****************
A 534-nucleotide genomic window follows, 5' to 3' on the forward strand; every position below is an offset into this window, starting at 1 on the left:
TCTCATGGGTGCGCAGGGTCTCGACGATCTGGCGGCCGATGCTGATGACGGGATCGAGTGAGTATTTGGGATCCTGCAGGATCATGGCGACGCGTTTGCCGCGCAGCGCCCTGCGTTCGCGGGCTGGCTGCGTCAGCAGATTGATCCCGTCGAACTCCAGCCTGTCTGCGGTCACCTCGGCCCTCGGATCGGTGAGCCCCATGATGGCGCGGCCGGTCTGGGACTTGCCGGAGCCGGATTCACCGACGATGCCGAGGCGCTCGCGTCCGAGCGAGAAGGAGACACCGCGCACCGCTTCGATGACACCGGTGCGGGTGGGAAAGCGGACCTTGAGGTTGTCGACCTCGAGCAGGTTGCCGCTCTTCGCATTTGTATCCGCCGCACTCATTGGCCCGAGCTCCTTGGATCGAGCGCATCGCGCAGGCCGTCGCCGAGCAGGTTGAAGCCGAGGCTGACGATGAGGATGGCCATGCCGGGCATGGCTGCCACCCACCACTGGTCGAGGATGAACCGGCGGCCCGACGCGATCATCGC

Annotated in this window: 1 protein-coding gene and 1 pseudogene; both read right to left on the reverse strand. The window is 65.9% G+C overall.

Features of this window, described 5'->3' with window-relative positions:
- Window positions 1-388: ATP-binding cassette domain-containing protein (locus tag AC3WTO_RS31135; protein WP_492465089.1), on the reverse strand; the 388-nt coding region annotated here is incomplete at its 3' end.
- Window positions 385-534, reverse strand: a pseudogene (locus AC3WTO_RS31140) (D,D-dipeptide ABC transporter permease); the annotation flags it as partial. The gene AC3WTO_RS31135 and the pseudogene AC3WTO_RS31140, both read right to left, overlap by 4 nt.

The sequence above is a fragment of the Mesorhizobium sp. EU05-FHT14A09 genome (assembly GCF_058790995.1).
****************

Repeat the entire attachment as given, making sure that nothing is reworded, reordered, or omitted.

A 534-nucleotide genomic window follows, 5' to 3' on the forward strand; every position below is an offset into this window, starting at 1 on the left:
TCTCATGGGTGCGCAGGGTCTCGACGATCTGGCGGCCGATGCTGATGACGGGATCGAGTGAGTATTTGGGATCCTGCAGGATCATGGCGACGCGTTTGCCGCGCAGCGCCCTGCGTTCGCGGGCTGGCTGCGTCAGCAGATTGATCCCGTCGAACTCCAGCCTGTCTGCGGTCACCTCGGCCCTCGGATCGGTGAGCCCCATGATGGCGCGGCCGGTCTGGGACTTGCCGGAGCCGGATTCACCGACGATGCCGAGGCGCTCGCGTCCGAGCGAGAAGGAGACACCGCGCACCGCTTCGATGACACCGGTGCGGGTGGGAAAGCGGACCTTGAGGTTGTCGACCTCGAGCAGGTTGCCGCTCTTCGCATTTGTATCCGCCGCACTCATTGGCCCGAGCTCCTTGGATCGAGCGCATCGCGCAGGCCGTCGCCGAGCAGGTTGAAGCCGAGGCTGACGATGAGGATGGCCATGCCGGGCATGGCTGCCACCCACCACTGGTCGAGGATGAACCGGCGGCCCGACGCGATCATCGC

Annotated in this window: 1 protein-coding gene and 1 pseudogene; both read right to left on the reverse strand. The window is 65.9% G+C overall.

Features of this window, described 5'->3' with window-relative positions:
- Window positions 1-388: ATP-binding cassette domain-containing protein (locus tag AC3WTO_RS31135; protein WP_492465089.1), on the reverse strand; the 388-nt coding region annotated here is incomplete at its 3' end.
- Window positions 385-534, reverse strand: a pseudogene (locus AC3WTO_RS31140) (D,D-dipeptide ABC transporter permease); the annotation flags it as partial. The gene AC3WTO_RS31135 and the pseudogene AC3WTO_RS31140, both read right to left, overlap by 4 nt.

The sequence above is a fragment of the Mesorhizobium sp. EU05-FHT14A09 genome (assembly GCF_058790995.1).